Saudi journalist disappearance ruffles feathers in Washington

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Jamal Khashoggi went there to get paperwork so he could marry his Turkish fiancée, and he hasn't been seen or heard from since October 2.

"Consulate officials can't save themselves by saying, 'He left here.' And relevant authorities are obligated to provide proof of this claim", Erdogan said during a visit to Hungary. But Turkey has formally requested access to search the Saudi Consulate as part of what Turkish officials say is a murder investigation.

"Our country's values should be and must be a cornerstone of our foreign policy with foes and allies alike", he said. A Turkish official linked the call signals of the two twin-engine Gulfstream IV planes to those that investigators believe carried the 15 Saudis.

Turkish officials allege he was murdered inside the consulate.

"The consulate building will be searched in the framework of the investigation", Aksoy said in a written statement.

"We ask the consulate and officials to share the footage of his exit. We don't have any information on that", spokeswoman Heather Nauert told reporters adding: "We don't want to make any judgments about what happened".

Al Jazeera's Patty Culhane, reporting from Washington, DC, said the news reports will increase pressure on the United States government to act.

"Deputy foreign minister Sedat Onal invited the Saudi Arabian ambassador to the ministry yesterday".

Calls for clarity from the worldwide community mounted on Monday, with Britain and France seeking explanations from Riyadh.

Saudi Arabia, which has denied the accusations, is under enormous worldwide pressure, including from the USA and the European Union, to support a "thorough and open" probe into the journalist's disappearance.

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He is a high-profile critic of the crown prince.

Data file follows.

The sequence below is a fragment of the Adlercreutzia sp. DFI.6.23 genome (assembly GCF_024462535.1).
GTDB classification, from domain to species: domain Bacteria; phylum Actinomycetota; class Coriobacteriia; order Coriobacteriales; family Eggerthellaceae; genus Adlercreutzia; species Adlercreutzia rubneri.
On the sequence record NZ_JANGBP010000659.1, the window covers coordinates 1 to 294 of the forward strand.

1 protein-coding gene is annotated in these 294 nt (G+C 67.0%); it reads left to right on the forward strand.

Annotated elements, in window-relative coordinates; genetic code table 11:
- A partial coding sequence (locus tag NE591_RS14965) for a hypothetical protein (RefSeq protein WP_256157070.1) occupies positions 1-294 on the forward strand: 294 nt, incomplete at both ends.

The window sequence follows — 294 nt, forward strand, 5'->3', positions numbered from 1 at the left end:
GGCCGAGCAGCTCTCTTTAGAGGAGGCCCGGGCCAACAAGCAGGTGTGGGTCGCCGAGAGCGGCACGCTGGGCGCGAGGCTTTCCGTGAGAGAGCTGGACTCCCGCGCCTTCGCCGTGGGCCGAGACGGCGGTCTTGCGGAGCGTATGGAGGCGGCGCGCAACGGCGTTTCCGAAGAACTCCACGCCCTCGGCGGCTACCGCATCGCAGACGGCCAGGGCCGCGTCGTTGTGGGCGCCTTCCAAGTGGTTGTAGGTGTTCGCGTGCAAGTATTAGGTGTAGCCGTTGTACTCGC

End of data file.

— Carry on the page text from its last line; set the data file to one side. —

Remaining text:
One jet, carrying nine people, allegedly landed in the early hours of October 2. All went directly to the consulate and quickly returned to the airport; their plane took off barely an hour after it had arrived, at 6:20 p.m., the newspaper reported, stopping in Cairo as it returned to Riyadh.

The individuals checked into two hotels close to the consulate, the daily said. They left for Riyadh, the Saudi capital, the same day.

In July, the United Nations human rights office called on Saudi Arabia to release all peaceful activists, including women held for campaigning against a ban on driving as it was being lifted.

So far, the kingdom has offered no evidence in the past seven days to show that Mr Khashoggi ever left the building, as the new surveillance photo surfaced showed him walking in its main entrance.

Mr Khashoggi went to the consulate last Tuesday to obtain a document certifying he had divorced his ex-wife, so that he could remarry his Turkish fiancée, Hatice Cengiz.

Bruce Riedel, a former C.I.A. analyst who advised four presidents and is now at the Brookings Institution, called Khashoggi's disappearance consistent with the pattern of "crude intimidation" and the growing silencing of dissent in Saudi Arabia. 'I don't like hearing about it and hopefully that will sort itself out.

Trump, speaking at the White House, said he does not know anything about Khashoggi's disappearance and that he had not yet spoken with Saudi officials about the situation.

"We are 100 percent behind the American position".

The mainstream - so far - is not reporting sufficiently on the huge, well-funded Saudi lobbying and Congressional bribing apparatus in the USA; you have to turn to this excellent exposé in The Nation, which reported that "More than a third of the members of Congress contacted by such a [public relations] firm [registered to promote Saudi interests] also received a campaign contribution from a foreign agent at that firm".

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